Companies in the semiconductor industry are in a constant race to build smaller, faster and cheaper chips. The industry, which began in 1960 when fabricating semiconductors became feasible, grew from a $1 billion industry in 1964 to a $412 billion industry by the end of 2014. The semiconductor industry is dominated by some very large players with distinct niches and advantages.
Advanced Micro Devices Inc. (NASDAQ: AMD) has historically been one of the significant players in the semiconductor industry. The company has seen its market capitalization decline precipitously from the highs it reached during the dot-com bubble in the late 1990s and again in 2005, when analysts and market participants perceived the company as an innovator in the industry. AMD generated net income of $43 million in 2017 after posting net losses in the previous four years.
Intel Corporation (NASDAQ: INTC) is the largest pure-play competitor to AMD. The company creates, produces and sells integrated digital technology platforms all over the world. As the largest player in the space, the company has historically invested heavily in research and development (R&D). For the fiscal year ending in December 2017, the company had $62.76 billion in annual revenue and gross margins of 63% in the last fiscal quarter. The company generated earnings before interest, tax and depreciation (EBITD) of $26.46 billion annually and operating margins of -4% in the last fiscal quarter. Intel earned $1.92 per share for the previous year. As of April 25, 2018, the company had a market cap of $240.7 billion and a price-to-earnings (P/E) ratio of 25.96.
International Business Machines Corporation (NYSE: IBM) is a diversified technology products and services company, and semiconductors represents one piece of the company’s overall business. On July 1, 2015, the company sold its global semiconductor technology business to GlobalFoundries, making the latter the exclusive semiconductor technology provider to IBM. However, IBM is a global leader in technology R&D, and it continues to invest a substantial amount of money in chip technology. IBM had $79.14 billion in revenue for the fiscal year that ended in December 2017, and gross margins of 43.24% for the last fiscal quarter. The company had earnings before interest, taxes, depreciation and amortization (EBITDA) of $14.77 billion in the last fiscal year and operating margins of 8.99% for the last fiscal quarter. IBM generated earnings per share (EPS) of $6.07 for the fiscal year. As of April 25, 2018, the company had a market cap of $134.09 billion and a P/E ratio of 23.78.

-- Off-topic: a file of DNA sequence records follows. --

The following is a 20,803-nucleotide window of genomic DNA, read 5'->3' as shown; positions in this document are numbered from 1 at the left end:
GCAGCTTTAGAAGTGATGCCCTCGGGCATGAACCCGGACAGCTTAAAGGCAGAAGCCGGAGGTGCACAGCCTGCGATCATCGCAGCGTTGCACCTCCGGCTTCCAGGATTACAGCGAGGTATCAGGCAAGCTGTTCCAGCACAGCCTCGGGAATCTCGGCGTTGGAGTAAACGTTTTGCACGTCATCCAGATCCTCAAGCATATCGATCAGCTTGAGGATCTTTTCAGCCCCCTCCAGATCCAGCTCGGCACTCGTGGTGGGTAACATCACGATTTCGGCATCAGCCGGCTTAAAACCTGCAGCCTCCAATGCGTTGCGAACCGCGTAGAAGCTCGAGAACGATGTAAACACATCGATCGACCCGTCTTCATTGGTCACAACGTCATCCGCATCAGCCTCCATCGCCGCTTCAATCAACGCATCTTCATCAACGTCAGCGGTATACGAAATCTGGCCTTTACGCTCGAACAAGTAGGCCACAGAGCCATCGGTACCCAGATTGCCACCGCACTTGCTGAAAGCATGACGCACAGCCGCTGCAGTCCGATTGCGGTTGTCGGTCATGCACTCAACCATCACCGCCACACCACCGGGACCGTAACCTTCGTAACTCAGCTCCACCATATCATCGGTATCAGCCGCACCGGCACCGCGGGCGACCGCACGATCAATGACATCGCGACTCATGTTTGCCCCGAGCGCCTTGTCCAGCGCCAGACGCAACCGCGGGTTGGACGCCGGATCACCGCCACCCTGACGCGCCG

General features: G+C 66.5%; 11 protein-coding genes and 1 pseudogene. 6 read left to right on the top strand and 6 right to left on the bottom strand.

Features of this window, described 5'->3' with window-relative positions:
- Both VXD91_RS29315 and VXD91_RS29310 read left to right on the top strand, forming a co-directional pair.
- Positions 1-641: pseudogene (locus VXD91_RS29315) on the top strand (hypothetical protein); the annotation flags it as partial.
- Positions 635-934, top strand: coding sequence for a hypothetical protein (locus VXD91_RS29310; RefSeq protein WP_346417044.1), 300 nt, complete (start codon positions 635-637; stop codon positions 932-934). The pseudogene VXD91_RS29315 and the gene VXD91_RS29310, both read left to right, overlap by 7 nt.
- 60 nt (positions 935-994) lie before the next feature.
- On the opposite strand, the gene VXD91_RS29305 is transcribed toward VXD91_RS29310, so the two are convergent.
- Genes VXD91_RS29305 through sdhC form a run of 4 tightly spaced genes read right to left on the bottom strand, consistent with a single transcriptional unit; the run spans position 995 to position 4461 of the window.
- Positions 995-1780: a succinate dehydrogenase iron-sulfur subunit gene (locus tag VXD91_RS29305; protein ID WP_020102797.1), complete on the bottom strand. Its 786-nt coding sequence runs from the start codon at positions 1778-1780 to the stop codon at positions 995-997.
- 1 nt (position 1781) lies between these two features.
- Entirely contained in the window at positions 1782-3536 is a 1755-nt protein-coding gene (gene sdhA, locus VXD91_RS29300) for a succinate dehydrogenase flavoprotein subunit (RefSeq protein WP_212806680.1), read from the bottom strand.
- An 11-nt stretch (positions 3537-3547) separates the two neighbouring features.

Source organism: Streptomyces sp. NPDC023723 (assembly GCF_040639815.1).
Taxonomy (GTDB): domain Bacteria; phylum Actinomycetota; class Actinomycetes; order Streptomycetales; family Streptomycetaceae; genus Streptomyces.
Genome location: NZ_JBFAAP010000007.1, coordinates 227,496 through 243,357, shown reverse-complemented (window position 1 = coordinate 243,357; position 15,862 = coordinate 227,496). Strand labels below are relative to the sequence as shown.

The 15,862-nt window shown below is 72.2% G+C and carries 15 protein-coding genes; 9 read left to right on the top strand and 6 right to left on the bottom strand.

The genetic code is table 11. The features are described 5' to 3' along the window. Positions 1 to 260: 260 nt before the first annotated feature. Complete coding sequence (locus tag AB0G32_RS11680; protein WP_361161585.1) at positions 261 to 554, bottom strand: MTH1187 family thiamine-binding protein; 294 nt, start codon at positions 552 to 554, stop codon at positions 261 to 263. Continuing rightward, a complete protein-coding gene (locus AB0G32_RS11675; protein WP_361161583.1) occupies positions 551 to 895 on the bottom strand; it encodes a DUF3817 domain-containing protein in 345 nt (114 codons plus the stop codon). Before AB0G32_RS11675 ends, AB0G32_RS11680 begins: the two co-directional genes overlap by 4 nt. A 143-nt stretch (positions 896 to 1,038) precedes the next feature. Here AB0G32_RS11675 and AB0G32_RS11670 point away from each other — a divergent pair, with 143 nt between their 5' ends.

NVIDIA Corporation (NASDAQ: NVDA) is a semiconductor company specializing in chips used primarily in graphics and gaming. Its Tegra division produces chips that integrate a computer’s circuitry onto a single chip. For the fiscal year 2017, the company had $9.71 billion in revenues and gross margins of 61.87%. The company generated EBITDA of $3.42 billion and had operating margins of 36.86%. As of April 25, 2016, the company had a market cap of $131.49 billion and a P/E ratio of 44.94, which is one of the highest in the large-cap semiconductor space.
Analog Devices Inc. (NASDAQ: ADI) is a semiconductor company that creates, produces and sells a suite of products that use analog, digital and mixed-signal processing technology to manufacture integrated circuits and other solutions for industries and consumers. The company serves niche markets in the automotive and communications industries and sells its products worldwide. For the fiscal year 2017, the company had $5.2 billion in revenue and gross margins of 70%. The company generated EBITDA of $1.76 billion and had operating margins of 22.93%. As of April 25, 2018, the company had a market cap of $32.7 billion and a P/E ratio of 41.73.